Reporter: It's starting to feel that not a day goes by in America without a police encounter with a black or brown man that's gone wrong. No justice! No peace! Reporter: Cameras in every pocket and now on every police vest are forcing change in police departments across the country. It's police interactions like the shooting death of daunte Wright in Brooklyn center, Minnesota, that has people calling for more training for police officers. The officer who police say fired the bullet mistook her gun for her taser, according to police. And there is a push in communities everywhere to keep the next daunte Wright from being shot for expired tags and the next George Floyd from losing his life after being accused of using a fake $20 bill. Tside Richmond, Virginia there are calls for police training after this alarming video was released over the weekend. What are you, a specialist? I'm a lieutenant. Reporter: Police in Windsor, Virginia announced they fired one of the officers seen in this body camera video that has angered everyone from the governor to people in the U.S. Army to civil rights groups. Get out of the car now. Get out of the car! Reporter: Behind the wheel of this newly purchased brand-new SUV is a U.S. Army second lieutenant, clearly dressed in army fatigues. Lieutenant Caron Nazario is black and Latino, and the police say they pulled him over because his vehicle was missing a rear license plate. But as you can see right here, it has a temporary license plate displayed in the back. I'm honestly afraid to get out. Yeah you should be. Reporter: When he refuses to leave the car, the officer who was now fired pulls out the pepper spray. Please, relax. Get out of the car right now. I'm actively serving this country, and this is how you're going treat me? I didn't do anything. Whoa, hold on! What's going -- hold on. Watch it. Watch it. Why am I being treated like this? Reporter: The traffic stop was in December, and in the police report, one of the officers wrote that the lieutenant was eluding police because he didn't stop right away. In his lawsuit the lieutenant says it was less than two minutes, and he wanted to pull over into this well lit area. He was released with no charges, and is now suing the police in federal court. Why does this continue to occur, right? It's not new. The body cameras may be new. The violence isn't. Reporter: In a statement, Windsor police announced that officer Joe Gutierrez has been fired, saying that at the conclusion of this investigation, it was determined that Windsor police department policy was not followed. ABC news has not received a response for comment from the department or the police officers involved. The local police now say they've ordered additional training for officers department wide starting in January, and the state police of Virginia have announced that they are investigating this incident. And for more on the use of force by police, earlier this evening I spoke to lieutenant Yolanda Williams of the San Francisco police department and Marc Lamont hill, a professor of media studies at temple university. Thank you both so much for being with us tonight. Lieutenant Williams, I want to start with you. You see those images, images we have seen before. We almost expect to see them every few months. What does this say about the state of policing in our country? It really is an example of, again, the need for real police reform. It is time for us to start ensuring that there is no more police brutality directed wards our black young men and women. And mark, I want to bring you in. It feels like we're on fragile ground. These two fresh videos showing the excessive force we have seen so many times before. What does this say about training and how far or how far we haven't come since last may? Yeah, you know, after the tragic killing of George Floyd and breonna Taylor, many people saw it as a reckoning for the and we have turned a corner to the extent that we're focused on it more and we're having the conversations. But the type of deep structural problems that caused state violence to happen, that cause black people to lose their lives a the hands of police officers so often is something that we can't fix in a moment. It's going to take a real reimagining of the role of policing and the state in our society. And lieutenant Williams, turning to that video of second lieutenant Nazario that we just show you'd a couple of moments ago, what do you think this says about the response of police? Do you think that was appropriate how officers responded? The response from the police officers was totally inappropriate, and I can understand the lieutenant feeling that it was important for him to be in a lighted area. Because we've heard so many times of incidents involving police brutality and fortunately he was in a lit area and the body worn cameras revealed exactly what had occurred. And he was totally -- his rights were totally violated. And mark, in that video that we can could see Nazario put his hands out the window, he told the officers that he was out of the cars. One of the officers told him that he should be. What do you think it says about someone who signed up to risk his life for this country who is here at home, afraid of people meant to protect him? It says everything. The fact that someone can go to war potentially, someone who is prepared to put their life on the line still feels terrified says everything about what it means to be black in America. It says that we don't feel protected by police. We don't feel safe when they show up. This is why he needs to go to a lit area. This is why he wanted to ask why he was being pulled over. This is why he was reluctant to get out of the car. He didn't feel that it was reasonable to give them the benefit of the doubt given everything we've seen in recent years. This is tragic. And now to both of you what, more needs to be done so we can stop seeing the incidents that we keep seeing over and over again? I think that we do need to have more training geared towards de-escalation, geared towards showing respect to everyone. We see black people being treated like they're less than human, and it is totally unacceptable. We need to stop thinking that this is a case of bad apples, and we have to say that this is not a system that is broken. This is a system that is working exactly as it's designed. Instead of trying to make the system work we have to find a way to break the current system and build one that is fair and just and humane for everybody. That takes an entirely different level of political well and commitment. That's something else. Marc Lamont hill and lieutenant Yolanda Williams, thank you so much both for joining us tonight.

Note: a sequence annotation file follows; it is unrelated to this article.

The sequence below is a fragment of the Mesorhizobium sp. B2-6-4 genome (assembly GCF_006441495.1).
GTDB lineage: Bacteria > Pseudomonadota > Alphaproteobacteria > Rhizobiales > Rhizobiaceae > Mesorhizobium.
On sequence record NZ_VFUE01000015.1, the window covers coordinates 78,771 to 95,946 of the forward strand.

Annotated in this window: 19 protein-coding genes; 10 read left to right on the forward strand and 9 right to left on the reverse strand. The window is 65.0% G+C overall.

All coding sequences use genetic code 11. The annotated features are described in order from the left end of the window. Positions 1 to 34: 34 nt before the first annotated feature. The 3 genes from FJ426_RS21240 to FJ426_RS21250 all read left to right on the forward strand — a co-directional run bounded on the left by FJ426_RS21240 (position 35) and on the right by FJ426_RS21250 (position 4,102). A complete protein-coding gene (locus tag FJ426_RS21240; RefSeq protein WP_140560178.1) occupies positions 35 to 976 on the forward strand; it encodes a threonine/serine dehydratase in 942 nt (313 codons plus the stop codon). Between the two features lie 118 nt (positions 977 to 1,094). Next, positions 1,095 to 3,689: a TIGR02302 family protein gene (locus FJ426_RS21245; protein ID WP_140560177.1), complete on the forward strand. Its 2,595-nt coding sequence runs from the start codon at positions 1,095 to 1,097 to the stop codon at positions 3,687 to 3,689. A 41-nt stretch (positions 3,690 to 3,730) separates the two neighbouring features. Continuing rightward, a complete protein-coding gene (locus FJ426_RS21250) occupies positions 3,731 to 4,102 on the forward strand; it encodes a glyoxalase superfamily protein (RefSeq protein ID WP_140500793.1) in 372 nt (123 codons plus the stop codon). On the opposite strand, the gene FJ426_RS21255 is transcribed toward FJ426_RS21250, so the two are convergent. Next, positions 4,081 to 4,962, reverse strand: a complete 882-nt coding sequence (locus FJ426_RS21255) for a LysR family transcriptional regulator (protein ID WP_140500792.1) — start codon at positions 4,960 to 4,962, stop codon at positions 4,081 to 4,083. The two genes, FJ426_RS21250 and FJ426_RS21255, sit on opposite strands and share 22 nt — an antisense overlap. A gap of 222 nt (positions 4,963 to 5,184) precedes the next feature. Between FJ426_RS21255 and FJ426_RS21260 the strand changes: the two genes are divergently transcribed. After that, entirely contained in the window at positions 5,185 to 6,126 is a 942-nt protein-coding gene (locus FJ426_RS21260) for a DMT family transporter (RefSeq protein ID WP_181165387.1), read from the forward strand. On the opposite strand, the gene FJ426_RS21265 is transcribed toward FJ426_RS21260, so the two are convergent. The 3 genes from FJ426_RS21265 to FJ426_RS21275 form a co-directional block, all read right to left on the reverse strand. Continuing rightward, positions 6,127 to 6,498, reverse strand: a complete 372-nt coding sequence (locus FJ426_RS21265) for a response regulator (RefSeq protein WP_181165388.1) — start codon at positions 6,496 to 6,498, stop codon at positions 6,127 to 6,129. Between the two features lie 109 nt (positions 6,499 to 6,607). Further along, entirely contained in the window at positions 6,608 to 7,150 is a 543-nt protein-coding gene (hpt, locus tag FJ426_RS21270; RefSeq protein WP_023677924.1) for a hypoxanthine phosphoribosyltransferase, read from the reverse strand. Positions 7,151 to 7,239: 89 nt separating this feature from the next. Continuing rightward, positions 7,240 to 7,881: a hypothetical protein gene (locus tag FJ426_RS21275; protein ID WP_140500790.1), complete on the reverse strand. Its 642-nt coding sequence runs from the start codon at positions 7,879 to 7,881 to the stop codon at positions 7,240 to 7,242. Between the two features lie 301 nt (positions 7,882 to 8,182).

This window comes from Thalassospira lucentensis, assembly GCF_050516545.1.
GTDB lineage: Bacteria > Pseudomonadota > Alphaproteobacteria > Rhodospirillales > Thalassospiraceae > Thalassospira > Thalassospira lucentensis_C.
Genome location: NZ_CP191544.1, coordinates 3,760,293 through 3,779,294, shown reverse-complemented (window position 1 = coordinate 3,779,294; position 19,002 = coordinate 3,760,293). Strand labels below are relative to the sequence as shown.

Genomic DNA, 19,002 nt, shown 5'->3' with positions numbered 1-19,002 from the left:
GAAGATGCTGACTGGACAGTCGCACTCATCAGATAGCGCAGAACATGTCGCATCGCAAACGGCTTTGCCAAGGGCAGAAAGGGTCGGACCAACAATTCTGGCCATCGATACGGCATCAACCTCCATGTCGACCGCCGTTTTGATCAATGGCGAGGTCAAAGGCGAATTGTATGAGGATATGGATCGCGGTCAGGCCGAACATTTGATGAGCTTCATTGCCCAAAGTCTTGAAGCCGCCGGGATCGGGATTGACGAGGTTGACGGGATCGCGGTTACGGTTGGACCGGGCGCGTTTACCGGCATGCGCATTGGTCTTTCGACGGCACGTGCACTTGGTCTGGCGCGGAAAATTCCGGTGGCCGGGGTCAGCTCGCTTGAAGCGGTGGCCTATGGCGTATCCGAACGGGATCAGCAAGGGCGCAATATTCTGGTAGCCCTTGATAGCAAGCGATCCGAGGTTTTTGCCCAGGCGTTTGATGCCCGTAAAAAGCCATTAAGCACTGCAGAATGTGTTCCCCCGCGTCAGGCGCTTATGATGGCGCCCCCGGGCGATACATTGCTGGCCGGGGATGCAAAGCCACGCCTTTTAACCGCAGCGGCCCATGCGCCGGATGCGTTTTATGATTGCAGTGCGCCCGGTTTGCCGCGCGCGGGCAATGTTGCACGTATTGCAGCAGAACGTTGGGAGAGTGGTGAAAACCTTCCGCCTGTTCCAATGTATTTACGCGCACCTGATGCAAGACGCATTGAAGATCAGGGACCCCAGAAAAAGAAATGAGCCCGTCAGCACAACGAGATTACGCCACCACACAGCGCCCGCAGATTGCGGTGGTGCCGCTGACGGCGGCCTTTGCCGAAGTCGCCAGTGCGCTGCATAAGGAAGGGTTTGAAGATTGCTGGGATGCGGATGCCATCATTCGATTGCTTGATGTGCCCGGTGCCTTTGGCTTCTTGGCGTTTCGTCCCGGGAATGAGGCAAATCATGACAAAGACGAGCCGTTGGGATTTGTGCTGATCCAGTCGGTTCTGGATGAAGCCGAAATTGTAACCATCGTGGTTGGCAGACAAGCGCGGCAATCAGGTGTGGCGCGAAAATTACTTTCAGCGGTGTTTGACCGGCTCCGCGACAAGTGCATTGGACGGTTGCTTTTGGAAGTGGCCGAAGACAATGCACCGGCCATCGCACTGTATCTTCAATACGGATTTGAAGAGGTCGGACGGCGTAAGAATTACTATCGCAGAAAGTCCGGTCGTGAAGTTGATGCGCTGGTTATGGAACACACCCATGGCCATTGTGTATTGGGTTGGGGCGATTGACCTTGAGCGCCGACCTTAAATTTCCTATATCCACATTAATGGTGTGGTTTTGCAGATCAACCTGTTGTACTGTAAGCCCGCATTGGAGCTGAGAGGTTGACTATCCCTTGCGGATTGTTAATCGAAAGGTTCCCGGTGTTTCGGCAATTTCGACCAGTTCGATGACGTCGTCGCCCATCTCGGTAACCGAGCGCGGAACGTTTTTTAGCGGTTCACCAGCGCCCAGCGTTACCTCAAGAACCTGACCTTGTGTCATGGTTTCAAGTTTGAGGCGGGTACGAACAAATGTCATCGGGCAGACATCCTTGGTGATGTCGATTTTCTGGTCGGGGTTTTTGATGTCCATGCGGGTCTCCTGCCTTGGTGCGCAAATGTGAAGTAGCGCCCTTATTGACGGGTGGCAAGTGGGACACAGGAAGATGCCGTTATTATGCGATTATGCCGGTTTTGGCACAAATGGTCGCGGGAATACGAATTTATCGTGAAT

This transcript has been automatically generated and may not be 100% accurate.